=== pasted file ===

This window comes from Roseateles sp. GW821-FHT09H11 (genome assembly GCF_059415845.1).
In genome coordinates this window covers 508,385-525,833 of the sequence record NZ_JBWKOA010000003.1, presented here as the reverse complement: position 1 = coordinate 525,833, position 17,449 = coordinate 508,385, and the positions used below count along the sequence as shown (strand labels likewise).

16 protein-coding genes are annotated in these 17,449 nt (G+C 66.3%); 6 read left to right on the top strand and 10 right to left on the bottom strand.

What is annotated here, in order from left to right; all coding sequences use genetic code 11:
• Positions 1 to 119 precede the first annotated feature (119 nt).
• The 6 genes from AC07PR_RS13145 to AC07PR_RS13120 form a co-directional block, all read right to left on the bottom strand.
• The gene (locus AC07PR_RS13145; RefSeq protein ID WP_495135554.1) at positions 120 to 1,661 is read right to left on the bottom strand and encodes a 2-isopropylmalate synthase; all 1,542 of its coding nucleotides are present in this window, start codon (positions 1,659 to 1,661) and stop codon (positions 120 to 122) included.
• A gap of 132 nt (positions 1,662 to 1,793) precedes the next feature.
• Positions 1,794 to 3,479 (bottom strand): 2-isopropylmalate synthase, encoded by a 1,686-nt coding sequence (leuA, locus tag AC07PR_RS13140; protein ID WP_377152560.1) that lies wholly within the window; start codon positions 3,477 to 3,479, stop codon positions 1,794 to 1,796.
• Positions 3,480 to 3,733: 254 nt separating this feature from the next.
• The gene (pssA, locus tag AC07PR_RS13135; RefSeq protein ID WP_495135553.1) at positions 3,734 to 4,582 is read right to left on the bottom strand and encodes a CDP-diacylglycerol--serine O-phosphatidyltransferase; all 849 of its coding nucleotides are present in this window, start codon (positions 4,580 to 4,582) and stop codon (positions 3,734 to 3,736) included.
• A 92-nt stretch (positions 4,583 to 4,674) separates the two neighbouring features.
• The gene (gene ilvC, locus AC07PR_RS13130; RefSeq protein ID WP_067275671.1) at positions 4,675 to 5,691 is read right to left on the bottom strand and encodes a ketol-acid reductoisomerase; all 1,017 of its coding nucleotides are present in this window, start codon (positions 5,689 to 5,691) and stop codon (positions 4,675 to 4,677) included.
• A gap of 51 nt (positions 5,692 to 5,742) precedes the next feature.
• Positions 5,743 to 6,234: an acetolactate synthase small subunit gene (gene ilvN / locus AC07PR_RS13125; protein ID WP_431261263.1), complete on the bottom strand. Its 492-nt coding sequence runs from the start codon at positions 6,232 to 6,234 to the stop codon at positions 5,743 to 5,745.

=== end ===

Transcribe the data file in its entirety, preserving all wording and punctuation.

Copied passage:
This window comes from Roseateles sp. GW821-FHT09H11 (genome assembly GCF_059415845.1).
In genome coordinates this window covers 508,385-525,833 of the sequence record NZ_JBWKOA010000003.1, presented here as the reverse complement: position 1 = coordinate 525,833, position 17,449 = coordinate 508,385, and the positions used below count along the sequence as shown (strand labels likewise).

16 protein-coding genes are annotated in these 17,449 nt (G+C 66.3%); 6 read left to right on the top strand and 10 right to left on the bottom strand.

What is annotated here, in order from left to right; all coding sequences use genetic code 11:
• Positions 1 to 119 precede the first annotated feature (119 nt).
• The 6 genes from AC07PR_RS13145 to AC07PR_RS13120 form a co-directional block, all read right to left on the bottom strand.
• The gene (locus AC07PR_RS13145; RefSeq protein ID WP_495135554.1) at positions 120 to 1,661 is read right to left on the bottom strand and encodes a 2-isopropylmalate synthase; all 1,542 of its coding nucleotides are present in this window, start codon (positions 1,659 to 1,661) and stop codon (positions 120 to 122) included.
• A gap of 132 nt (positions 1,662 to 1,793) precedes the next feature.
• Positions 1,794 to 3,479 (bottom strand): 2-isopropylmalate synthase, encoded by a 1,686-nt coding sequence (leuA, locus tag AC07PR_RS13140; protein ID WP_377152560.1) that lies wholly within the window; start codon positions 3,477 to 3,479, stop codon positions 1,794 to 1,796.
• Positions 3,480 to 3,733: 254 nt separating this feature from the next.
• The gene (pssA, locus tag AC07PR_RS13135; RefSeq protein ID WP_495135553.1) at positions 3,734 to 4,582 is read right to left on the bottom strand and encodes a CDP-diacylglycerol--serine O-phosphatidyltransferase; all 849 of its coding nucleotides are present in this window, start codon (positions 4,580 to 4,582) and stop codon (positions 3,734 to 3,736) included.
• A 92-nt stretch (positions 4,583 to 4,674) separates the two neighbouring features.
• The gene (gene ilvC, locus AC07PR_RS13130; RefSeq protein ID WP_067275671.1) at positions 4,675 to 5,691 is read right to left on the bottom strand and encodes a ketol-acid reductoisomerase; all 1,017 of its coding nucleotides are present in this window, start codon (positions 5,689 to 5,691) and stop codon (positions 4,675 to 4,677) included.
• A gap of 51 nt (positions 5,692 to 5,742) precedes the next feature.
• Positions 5,743 to 6,234: an acetolactate synthase small subunit gene (gene ilvN / locus AC07PR_RS13125; protein ID WP_431261263.1), complete on the bottom strand. Its 492-nt coding sequence runs from the start codon at positions 6,232 to 6,234 to the stop codon at positions 5,743 to 5,745.